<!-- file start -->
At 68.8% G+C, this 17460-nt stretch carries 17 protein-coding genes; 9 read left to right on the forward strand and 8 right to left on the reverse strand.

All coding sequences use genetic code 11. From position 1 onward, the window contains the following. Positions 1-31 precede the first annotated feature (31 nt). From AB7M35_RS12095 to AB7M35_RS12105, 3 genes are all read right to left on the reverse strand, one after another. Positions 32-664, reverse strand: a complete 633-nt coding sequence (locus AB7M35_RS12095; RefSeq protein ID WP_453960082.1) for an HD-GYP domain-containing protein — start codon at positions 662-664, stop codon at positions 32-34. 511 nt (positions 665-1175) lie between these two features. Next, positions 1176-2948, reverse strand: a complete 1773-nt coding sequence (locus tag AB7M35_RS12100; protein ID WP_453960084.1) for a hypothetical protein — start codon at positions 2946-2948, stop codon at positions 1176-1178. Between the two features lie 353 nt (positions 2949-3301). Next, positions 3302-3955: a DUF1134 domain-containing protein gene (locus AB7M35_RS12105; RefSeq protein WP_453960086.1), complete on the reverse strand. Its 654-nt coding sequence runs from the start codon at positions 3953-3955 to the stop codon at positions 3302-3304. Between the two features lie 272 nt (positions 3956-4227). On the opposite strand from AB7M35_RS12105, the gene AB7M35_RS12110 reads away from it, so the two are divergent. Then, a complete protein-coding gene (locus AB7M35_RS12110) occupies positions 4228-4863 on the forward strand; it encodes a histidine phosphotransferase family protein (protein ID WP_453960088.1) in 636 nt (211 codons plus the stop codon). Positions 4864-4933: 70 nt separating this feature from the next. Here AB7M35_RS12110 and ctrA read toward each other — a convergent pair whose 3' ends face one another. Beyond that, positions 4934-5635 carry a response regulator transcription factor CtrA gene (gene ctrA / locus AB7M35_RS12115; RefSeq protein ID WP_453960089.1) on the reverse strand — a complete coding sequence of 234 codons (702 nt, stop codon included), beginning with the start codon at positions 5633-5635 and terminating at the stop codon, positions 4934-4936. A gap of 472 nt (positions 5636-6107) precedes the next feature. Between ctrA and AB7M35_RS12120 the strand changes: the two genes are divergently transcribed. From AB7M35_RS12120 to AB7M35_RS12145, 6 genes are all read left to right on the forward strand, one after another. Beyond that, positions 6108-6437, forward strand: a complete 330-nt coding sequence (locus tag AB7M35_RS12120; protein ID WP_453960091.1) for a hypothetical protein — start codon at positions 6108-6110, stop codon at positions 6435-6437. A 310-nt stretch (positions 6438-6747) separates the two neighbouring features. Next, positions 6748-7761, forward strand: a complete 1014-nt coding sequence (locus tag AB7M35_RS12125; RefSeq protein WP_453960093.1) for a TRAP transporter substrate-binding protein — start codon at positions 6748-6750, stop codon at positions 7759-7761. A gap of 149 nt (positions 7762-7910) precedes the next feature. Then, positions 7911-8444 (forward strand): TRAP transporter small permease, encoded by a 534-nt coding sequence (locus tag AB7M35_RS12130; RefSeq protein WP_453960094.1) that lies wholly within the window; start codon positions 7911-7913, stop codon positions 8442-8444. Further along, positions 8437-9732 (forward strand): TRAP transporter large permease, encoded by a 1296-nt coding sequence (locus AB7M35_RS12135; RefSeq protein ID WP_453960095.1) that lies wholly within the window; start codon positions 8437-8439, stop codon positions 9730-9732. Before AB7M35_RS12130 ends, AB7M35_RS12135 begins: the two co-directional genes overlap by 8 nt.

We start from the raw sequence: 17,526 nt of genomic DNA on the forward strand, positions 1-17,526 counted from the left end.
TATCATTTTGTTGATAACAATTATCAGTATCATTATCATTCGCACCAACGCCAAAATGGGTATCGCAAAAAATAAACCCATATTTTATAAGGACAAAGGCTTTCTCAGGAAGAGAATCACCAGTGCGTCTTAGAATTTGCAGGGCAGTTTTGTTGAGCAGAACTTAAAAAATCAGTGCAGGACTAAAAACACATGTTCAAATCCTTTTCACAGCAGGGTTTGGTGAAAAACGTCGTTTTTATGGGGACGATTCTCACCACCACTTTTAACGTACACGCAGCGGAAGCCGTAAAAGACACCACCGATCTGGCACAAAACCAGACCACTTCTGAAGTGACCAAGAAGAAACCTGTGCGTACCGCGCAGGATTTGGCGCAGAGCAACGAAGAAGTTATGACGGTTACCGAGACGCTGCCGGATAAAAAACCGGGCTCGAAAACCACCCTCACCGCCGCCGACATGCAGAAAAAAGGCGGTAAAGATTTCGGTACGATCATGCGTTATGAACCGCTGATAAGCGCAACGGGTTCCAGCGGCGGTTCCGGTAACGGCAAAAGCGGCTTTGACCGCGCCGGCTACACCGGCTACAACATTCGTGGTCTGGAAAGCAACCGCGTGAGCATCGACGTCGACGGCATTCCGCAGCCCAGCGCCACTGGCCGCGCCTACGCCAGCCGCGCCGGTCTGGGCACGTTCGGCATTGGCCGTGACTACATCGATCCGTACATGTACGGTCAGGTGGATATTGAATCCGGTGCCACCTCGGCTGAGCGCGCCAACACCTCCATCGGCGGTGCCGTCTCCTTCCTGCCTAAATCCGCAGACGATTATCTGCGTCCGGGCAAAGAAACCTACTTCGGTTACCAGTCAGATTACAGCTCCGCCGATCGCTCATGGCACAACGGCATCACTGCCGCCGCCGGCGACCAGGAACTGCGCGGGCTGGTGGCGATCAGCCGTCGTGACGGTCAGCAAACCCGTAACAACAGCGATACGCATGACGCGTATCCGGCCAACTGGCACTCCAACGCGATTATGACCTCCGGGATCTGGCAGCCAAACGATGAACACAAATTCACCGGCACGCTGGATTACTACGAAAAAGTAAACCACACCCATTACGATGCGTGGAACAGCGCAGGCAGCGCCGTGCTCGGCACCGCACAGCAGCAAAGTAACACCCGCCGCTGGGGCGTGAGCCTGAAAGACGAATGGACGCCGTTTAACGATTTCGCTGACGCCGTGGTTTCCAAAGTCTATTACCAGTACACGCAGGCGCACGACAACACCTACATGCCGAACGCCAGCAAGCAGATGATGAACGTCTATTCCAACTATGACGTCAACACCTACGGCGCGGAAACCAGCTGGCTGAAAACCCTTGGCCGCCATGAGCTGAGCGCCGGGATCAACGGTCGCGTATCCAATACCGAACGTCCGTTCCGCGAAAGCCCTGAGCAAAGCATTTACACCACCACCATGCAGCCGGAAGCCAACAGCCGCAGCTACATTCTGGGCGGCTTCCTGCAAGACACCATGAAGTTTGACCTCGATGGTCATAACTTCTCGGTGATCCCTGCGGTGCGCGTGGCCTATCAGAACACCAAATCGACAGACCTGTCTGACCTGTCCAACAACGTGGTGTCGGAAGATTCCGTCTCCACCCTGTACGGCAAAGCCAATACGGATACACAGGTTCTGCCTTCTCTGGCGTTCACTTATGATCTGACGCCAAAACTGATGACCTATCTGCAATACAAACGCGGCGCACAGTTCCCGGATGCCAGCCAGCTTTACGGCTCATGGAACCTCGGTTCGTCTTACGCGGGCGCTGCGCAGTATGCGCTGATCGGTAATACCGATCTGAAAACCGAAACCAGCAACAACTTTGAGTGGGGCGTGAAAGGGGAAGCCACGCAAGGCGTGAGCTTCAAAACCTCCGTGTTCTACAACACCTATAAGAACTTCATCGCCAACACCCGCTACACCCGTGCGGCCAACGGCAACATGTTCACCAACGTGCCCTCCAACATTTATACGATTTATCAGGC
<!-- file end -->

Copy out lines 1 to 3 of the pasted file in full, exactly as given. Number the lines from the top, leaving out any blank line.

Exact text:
At 68.8% G+C, this 17460-nt stretch carries 17 protein-coding genes; 9 read left to right on the forward strand and 8 right to left on the reverse strand.

All coding sequences use genetic code 11. From position 1 onward, the window contains the following. Positions 1-31 precede the first annotated feature (31 nt). From AB7M35_RS12095 to AB7M35_RS12105, 3 genes are all read right to left on the reverse strand, one after another. Positions 32-664, reverse strand: a complete 633-nt coding sequence (locus AB7M35_RS12095; RefSeq protein ID WP_453960082.1) for an HD-GYP domain-containing protein — start codon at positions 662-664, stop codon at positions 32-34. 511 nt (positions 665-1175) lie between these two features. Next, positions 1176-2948, reverse strand: a complete 1773-nt coding sequence (locus tag AB7M35_RS12100; protein ID WP_453960084.1) for a hypothetical protein — start codon at positions 2946-2948, stop codon at positions 1176-1178. Between the two features lie 353 nt (positions 2949-3301). Next, positions 3302-3955: a DUF1134 domain-containing protein gene (locus AB7M35_RS12105; RefSeq protein WP_453960086.1), complete on the reverse strand. Its 654-nt coding sequence runs from the start codon at positions 3953-3955 to the stop codon at positions 3302-3304. Between the two features lie 272 nt (positions 3956-4227). On the opposite strand from AB7M35_RS12105, the gene AB7M35_RS12110 reads away from it, so the two are divergent. Then, a complete protein-coding gene (locus AB7M35_RS12110) occupies positions 4228-4863 on the forward strand; it encodes a histidine phosphotransferase family protein (protein ID WP_453960088.1) in 636 nt (211 codons plus the stop codon). Positions 4864-4933: 70 nt separating this feature from the next. Here AB7M35_RS12110 and ctrA read toward each other — a convergent pair whose 3' ends face one another. Beyond that, positions 4934-5635 carry a response regulator transcription factor CtrA gene (gene ctrA / locus AB7M35_RS12115; RefSeq protein ID WP_453960089.1) on the reverse strand — a complete coding sequence of 234 codons (702 nt, stop codon included), beginning with the start codon at positions 5633-5635 and terminating at the stop codon, positions 4934-4936. A gap of 472 nt (positions 5636-6107) precedes the next feature. Between ctrA and AB7M35_RS12120 the strand changes: the two genes are divergently transcribed. From AB7M35_RS12120 to AB7M35_RS12145, 6 genes are all read left to right on the forward strand, one after another. Beyond that, positions 6108-6437, forward strand: a complete 330-nt coding sequence (locus tag AB7M35_RS12120; protein ID WP_453960091.1) for a hypothetical protein — start codon at positions 6108-6110, stop codon at positions 6435-6437. A 310-nt stretch (positions 6438-6747) separates the two neighbouring features. Next, positions 6748-7761, forward strand: a complete 1014-nt coding sequence (locus tag AB7M35_RS12125; RefSeq protein WP_453960093.1) for a TRAP transporter substrate-binding protein — start codon at positions 6748-6750, stop codon at positions 7759-7761. A gap of 149 nt (positions 7762-7910) precedes the next feature. Then, positions 7911-8444 (forward strand): TRAP transporter small permease, encoded by a 534-nt coding sequence (locus tag AB7M35_RS12130; RefSeq protein WP_453960094.1) that lies wholly within the window; start codon positions 7911-7913, stop codon positions 8442-8444. Further along, positions 8437-9732 (forward strand): TRAP transporter large permease, encoded by a 1296-nt coding sequence (locus AB7M35_RS12135; RefSeq protein ID WP_453960095.1) that lies wholly within the window; start codon positions 8437-8439, stop codon positions 9730-9732. Before AB7M35_RS12130 ends, AB7M35_RS12135 begins: the two co-directional genes overlap by 8 nt.

We start from the raw sequence: 17,526 nt of genomic DNA on the forward strand, positions 1-17,526 counted from the left end.